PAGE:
Agricultural exports of developing countries: unlocking potential

By United Nation, Conference on Trade and Development

July 16, 2001

Press Release

GENEVA, 16 July (UNCTAD) -- Coping with competitive markets and market barriers while maximizing the opportunities of niche markets and organic agriculture will be discussed by experts meeting in Geneva from 16 to 18 July to help developing countries boost their agricultural exports.

Agriculture is the mainstay of many developing country economies, particularly least developed countries (LDCs). Significant export opportunities exist for these countries' food and agricultural products, but success is not easy. World markets are increasingly competitive, and there is a multitude of standards to be met. Skills required in both production and trade are becoming more and more complex. 

Many agricultural products also face high tariffs and/or non-tariff barriers. Developed country agricultural subsidies in various forms undermine the competitiveness of developing country products; they amount to nearly $1 billion a day, and on an annual basis surpass the combined GDP of all 49 LDCs.

And despite recent gains, developing country shares of agricultural commodity exports have slumped, from 31.7 per cent in 1970-1972 to 26.4 per cent in 1998-1999; and the LDCs' share dropped from 3.5 per cent to 1.0 per cent during the same period. Moreover, due to extensive trade liberalization by developing countries, producers are experiencing increasing import penetration in their own markets.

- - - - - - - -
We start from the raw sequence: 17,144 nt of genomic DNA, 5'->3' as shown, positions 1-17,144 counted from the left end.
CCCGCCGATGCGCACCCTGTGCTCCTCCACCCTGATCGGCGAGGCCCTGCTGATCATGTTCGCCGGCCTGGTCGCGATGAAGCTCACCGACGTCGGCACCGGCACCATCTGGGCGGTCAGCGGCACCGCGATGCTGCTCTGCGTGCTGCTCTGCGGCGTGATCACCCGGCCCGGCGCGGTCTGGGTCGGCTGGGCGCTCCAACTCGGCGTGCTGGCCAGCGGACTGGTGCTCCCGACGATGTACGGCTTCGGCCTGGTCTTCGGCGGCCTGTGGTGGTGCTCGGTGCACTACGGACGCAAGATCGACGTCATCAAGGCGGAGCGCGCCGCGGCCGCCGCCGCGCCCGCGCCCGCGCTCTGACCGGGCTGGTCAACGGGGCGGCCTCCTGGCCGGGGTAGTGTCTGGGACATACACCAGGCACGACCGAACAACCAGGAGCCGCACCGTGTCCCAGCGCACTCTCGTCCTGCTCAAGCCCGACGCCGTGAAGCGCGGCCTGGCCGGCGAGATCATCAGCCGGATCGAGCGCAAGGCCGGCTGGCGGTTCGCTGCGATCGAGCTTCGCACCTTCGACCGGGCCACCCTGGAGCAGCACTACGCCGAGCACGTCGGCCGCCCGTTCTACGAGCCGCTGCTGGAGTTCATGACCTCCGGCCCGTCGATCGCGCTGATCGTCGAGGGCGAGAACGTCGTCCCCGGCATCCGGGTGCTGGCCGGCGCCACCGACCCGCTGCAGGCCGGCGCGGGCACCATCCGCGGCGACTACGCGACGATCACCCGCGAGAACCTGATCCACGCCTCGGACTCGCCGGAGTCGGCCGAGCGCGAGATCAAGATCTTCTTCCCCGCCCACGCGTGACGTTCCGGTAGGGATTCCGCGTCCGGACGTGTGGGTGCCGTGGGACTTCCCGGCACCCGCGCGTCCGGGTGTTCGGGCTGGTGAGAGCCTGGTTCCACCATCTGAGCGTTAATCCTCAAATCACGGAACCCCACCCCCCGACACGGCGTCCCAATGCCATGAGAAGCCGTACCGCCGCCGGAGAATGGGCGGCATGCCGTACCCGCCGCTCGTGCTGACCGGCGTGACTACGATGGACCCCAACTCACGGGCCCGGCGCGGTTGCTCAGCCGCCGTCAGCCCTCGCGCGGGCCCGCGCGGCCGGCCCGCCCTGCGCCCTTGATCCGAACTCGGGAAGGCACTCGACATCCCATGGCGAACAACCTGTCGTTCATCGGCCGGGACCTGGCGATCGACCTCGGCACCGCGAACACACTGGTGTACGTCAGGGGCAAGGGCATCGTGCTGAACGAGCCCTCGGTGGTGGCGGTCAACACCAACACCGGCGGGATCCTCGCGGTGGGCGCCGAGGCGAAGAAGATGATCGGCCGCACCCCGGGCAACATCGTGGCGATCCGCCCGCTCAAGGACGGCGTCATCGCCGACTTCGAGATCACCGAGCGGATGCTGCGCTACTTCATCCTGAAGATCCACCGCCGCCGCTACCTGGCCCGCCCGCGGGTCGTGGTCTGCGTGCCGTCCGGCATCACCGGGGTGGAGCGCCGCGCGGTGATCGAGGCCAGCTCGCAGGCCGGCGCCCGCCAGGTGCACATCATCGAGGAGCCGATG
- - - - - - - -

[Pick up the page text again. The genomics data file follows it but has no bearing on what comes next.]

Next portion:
At the meeting, experts in agricultural trade promotion will grapple with these problems, seeking ways by which developing countries can unlock the full potential of their agricultural export sectors.

Experts will identify main production and export constraints and means of overcoming or eliminating these obstacles. These include limited access to international markets, information, finance and new technologies, such as improved seed varieties. Experts will examine ways to improve developing countries' participation in global value chains and address prospects for regional trade. The role of national and local governments, NGOs, farmer communities, business associations and other stakeholders will also be discussed.

The concept of food quality has changed dramatically in recent years. It now refers not only to the characteristics of the final product, but also to the way in which it is produced, processed and transported. Retailers and importers in developed country markets are applying their own quality standards, which are often more stringent than the national quality regulations. Experts will discuss how to improve the quality of products and comply with increasingly exigent importing country quality standards. The two sides of quality control will be presented by Ms. Rachel Ntoyai of the Kenyan Plant Health Inspectorate and Mr. Johann Züblin of Migros.

Rising income, education levels and global tourism have fuelled demand for a number of niche products. There is potential export opportunity for developing countries in these products, which include exotic fruit and vegetables, ethnic products, non-wood forest products, organic products and fair trade products (which guarantee fair prices to small producers in developing countries). Experts will highlight some of the alternative trading channels and most promising niche markets and explore strategies for seizing opportunities. For example, Ms. Paula Ghilliani of Max Havelaar Switzerland, currently the world's largest fair trade organization, will speak about fair trade products, while Mr. Paul Vantomne of the Food and Agricultural Organization (FAO) will present trade trends for non-wood forest products.